Milwaukee Cheater Pipe Wrench Review
Have you ever noticed how a little context can make a big difference? If we got caught cheating in school, we’d go straight to the principal’s office. But today if I run into a tough fitting that just won’t budge, I’m supposed to cheat. Go figure! I’m talking, of course, about the industry-first Milwaukee Cheater pipe wrench.
Milwaukee has already found ways to improve upon the usually-static tools of my trade with overbite jaws, dual springs, and aluminum materials. You may have read about those things in my recent review of the Milwaukee 18-inch aluminum pipe wrench.
Milwaukee Cheater First Impressions
The Milwaukee Cheater pipe wrench set out to replace several wrenches at once. It provides a solution to the common pipe-over-handle leverage workaround. I had a galvanized kitchen waste arm—under some cabinets and in a wall—that needed some extra encouragement. I also had some other seized fittings. The Milwaukee Cheater Pipe Wrench was the right tool for those jobs—at least on paper.
The stand-out feature of the Milwaukee Cheater pipe wrench is the interchangeable handle system. It takes the wrench with no handle from 10 inches to 18 inches with the short handle and then again to 24 inches with the long handle. Besides providing a great deal of leverage, it can replace multiple wrenches.
Milwaukee Cheater Pipe Wrench Jaws
It has the same overbite jaw that I liked on the Milwaukee 18-inch aluminum pipe wrench but it is noticeably thinner. Milwaukee designed it this way because sometimes you often need the Cheater in tight spaces. So even though it doesn’t look like the beefy jaw of the standard wrenches, there’s a purpose for the size. It also has a dual spring system that allows the teeth to grip and reset easily.
Finally, a welcome advantage of the jaw capacity is the ability to not just get around 2.5-inch pipe but around 2.5-inch fittings. That’s important because smaller wrenches specced with a 2.5-inch outside diameter can’t get around 2.5-inch fittings even if they can get around 2.5-inch pipe. You’ll find yourself in need of the next wrench size to get around the fittings. But that’s unnecessary with the Milwaukee Cheater pipe wrench.
Cheater Bar vs Milwaukee
I would normally use a standard wrench for the waste arm removal by contorting myself into the cabinet and using whatever room I could to maneuver. You get an advantage with a long-handled wrench, however. Even when the fitting isn’t seized, I can operate it much more comfortably from outside the cabinet. The Milwaukee Cheater pipe wrench handled this job and several others like it with ease.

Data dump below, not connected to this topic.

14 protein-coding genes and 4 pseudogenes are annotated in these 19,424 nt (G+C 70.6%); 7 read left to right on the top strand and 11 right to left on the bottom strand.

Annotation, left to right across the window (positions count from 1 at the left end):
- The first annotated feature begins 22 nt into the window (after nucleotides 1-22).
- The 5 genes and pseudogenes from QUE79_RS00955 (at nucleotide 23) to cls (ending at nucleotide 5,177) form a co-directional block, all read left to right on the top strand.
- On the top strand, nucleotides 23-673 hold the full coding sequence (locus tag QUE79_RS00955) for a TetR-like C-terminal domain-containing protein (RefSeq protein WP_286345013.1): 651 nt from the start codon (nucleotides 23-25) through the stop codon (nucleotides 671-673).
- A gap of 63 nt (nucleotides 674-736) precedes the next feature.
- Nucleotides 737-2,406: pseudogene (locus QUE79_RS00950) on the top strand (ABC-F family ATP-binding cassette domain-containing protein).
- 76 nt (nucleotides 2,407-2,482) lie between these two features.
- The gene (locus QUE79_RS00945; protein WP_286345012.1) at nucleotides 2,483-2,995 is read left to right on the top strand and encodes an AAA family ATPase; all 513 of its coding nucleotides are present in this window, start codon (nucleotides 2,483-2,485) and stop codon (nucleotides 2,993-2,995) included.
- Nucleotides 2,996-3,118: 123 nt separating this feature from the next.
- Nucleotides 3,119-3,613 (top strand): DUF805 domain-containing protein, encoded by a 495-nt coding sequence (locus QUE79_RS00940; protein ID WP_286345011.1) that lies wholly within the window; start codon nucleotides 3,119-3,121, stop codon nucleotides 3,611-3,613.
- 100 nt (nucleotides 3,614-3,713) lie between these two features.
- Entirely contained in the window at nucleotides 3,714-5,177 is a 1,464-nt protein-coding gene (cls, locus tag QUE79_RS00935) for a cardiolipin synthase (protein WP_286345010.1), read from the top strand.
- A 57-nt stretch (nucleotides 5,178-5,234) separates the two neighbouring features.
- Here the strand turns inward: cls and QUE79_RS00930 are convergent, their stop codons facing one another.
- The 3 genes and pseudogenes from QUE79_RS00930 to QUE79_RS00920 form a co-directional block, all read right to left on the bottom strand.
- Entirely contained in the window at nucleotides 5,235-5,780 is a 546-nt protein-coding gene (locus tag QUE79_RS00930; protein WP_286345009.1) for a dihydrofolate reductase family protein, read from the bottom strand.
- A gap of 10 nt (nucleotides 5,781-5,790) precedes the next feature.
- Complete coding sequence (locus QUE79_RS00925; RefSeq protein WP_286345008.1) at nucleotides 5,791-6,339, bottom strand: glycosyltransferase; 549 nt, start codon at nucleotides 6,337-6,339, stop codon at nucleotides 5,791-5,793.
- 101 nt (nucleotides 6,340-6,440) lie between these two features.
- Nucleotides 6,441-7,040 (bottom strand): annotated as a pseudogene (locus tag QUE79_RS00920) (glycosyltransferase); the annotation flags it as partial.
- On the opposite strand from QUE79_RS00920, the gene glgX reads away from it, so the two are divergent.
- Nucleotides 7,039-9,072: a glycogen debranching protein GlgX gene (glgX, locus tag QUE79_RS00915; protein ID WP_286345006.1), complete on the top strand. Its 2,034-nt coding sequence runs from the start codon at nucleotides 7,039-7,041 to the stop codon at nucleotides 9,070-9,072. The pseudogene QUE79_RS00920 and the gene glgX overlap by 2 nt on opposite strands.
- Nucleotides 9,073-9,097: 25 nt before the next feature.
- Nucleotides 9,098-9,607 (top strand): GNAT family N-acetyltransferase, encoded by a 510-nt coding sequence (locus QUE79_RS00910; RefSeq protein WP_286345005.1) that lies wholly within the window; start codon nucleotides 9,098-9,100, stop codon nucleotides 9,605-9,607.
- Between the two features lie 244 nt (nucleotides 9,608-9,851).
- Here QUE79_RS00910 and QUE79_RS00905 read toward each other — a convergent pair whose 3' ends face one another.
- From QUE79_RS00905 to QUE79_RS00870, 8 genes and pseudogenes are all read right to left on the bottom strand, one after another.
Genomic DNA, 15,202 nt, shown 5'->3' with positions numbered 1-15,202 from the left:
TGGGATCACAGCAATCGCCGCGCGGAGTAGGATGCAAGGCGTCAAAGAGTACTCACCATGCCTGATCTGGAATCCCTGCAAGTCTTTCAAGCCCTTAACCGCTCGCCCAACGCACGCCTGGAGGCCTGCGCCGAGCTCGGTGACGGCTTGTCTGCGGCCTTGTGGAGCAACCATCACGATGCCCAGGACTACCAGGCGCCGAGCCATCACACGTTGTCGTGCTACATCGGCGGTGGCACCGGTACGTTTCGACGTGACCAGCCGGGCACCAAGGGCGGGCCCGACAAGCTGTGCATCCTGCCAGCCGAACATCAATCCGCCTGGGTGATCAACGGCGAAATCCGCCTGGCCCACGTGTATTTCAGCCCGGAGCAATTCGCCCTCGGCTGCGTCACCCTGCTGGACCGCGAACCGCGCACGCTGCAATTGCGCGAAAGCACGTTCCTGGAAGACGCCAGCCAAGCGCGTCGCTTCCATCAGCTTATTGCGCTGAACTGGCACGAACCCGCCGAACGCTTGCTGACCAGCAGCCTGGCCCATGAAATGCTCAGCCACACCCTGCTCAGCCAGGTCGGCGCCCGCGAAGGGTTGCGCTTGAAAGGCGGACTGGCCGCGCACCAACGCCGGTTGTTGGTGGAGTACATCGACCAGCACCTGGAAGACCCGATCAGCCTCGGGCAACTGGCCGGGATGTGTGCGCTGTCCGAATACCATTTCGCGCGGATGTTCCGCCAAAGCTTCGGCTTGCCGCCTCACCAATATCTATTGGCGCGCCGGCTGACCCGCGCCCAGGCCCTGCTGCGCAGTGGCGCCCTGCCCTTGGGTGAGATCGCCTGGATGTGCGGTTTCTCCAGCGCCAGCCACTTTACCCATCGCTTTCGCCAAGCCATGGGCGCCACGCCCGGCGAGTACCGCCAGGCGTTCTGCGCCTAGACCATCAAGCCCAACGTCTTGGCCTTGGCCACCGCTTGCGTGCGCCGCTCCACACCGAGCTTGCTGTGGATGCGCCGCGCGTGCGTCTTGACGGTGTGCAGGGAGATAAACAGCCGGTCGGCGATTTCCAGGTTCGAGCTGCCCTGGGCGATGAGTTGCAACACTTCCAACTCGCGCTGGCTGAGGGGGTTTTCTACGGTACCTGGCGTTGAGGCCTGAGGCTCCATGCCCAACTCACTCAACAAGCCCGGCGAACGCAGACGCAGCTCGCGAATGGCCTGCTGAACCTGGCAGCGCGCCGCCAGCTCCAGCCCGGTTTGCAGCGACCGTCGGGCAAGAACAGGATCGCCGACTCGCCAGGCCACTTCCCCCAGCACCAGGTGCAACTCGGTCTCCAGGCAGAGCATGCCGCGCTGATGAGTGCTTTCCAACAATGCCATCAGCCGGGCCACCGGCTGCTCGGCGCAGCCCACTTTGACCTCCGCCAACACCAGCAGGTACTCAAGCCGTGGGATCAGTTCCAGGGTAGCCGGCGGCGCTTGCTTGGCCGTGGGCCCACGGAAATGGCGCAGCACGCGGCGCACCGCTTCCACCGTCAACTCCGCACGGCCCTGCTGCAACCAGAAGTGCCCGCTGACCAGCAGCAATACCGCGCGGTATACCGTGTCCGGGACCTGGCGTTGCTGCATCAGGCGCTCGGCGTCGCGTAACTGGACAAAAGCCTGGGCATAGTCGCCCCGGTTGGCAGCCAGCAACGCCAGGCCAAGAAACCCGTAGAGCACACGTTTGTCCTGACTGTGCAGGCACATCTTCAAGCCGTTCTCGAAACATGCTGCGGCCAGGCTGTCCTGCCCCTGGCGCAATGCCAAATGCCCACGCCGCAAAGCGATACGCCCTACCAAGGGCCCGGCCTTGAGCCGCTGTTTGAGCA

When a plumber encounters a tough fitting on the jobsite, it’s very common to put pipe over the handle of a wrench to lengthen it and gain more leverage. This can damage the threads on the pipe and it doesn’t do your wrench any good, either.
The Milwaukee Cheater Pipe Wrench solves this problem with the handle extensions. The extensions don’t connect together, but the longest form – 24 inches – will cover most of your hardest-to-break connections.
NPT Threads for Even More
However, if you find you still need more, the threads are NPT so you can just thread in 3/4-inch black steel or galvanized to make the handle as long as you’d like. This is really nice advantage of the wrench. But remember, with great power comes great responsibility – and weak pipes can get crushed with lots of leverage.
There’s also no reason to bottom out the threads of a fitting, either. On the other hand, the Cheater wrench can be the safer tool – one of our guys just partially tore a bicep straining on a tough fitting.
You don’t need the Cheater as often as your regular wrenches, but the interchangeable handles do allow you to replace several of your wrenches with one, so you may choose to carry just this wrench instead of a bunch of them. In fact, the versatility of the handle system is my favorite part about this tool.
An Aluminum Cheater Wrench?
Some might say this would just be better in an aluminum version, but having the weight behind the cheater feels better to me. The wrench components are steel – obviously the heavier material choice – yet the hollow handle extensions keep it light enough to work with for long periods.
Pro Tip: Even with a cheater bar, consider heating up the pipe with a torch to keep from crushing it with the big leverage. The heat expands the metal and when it cools, it can break loose the scaling inside the threads causing it to seize.
The thin, overbite jaw and dual springs are excellent. You don’t have to jiggle or knock the pipe loose after a tough turn – the wrench is always ready for another bite.
A riveted pin holds the bottom teeth in but it doesn’t look like you can knock it out to replace the teeth. These teeth will eventually get worn down, so it would be nice to see an option to remove the pin and replace them much like you can with cutting wheel of Milwaukee’s 1-inch Mini Copper Tubing Cutter.
I liked everything about the Milwaukee Cheater Pipe Wrench. My fellow plumbers at Curry and Company are constantly asking to borrow it.
It can handle the toughest 2.5-inch pipe and fittings and if you happened to come across something it couldn’t break loose, the NPT thread allows you to make the handle as long as you need. The thin, overbite jaws can fit in the tight spots where you often need more leverage.
I’d love the ability to knock the pin out of the bottom teeth and replace them when they wear down. I personally think it’s a tad pricey at $99, but I’d still recommend it for its ability to replace several wrenches and to get you out of a pinch when other wrenches can’t.
Milwaukee Cheater Pipe Wrench Features
- 3 length design – 10-, 18-, and 24-inch with interchangeable handles
- Overbite jaw
- Dual coil springs
- Ergonomic handle form
- Ergonomic hook jaw design
- Through hardened jaws
- Tether-ready handle loop
- Steel construction
- Weight: 6.6 pounds
- Price: $99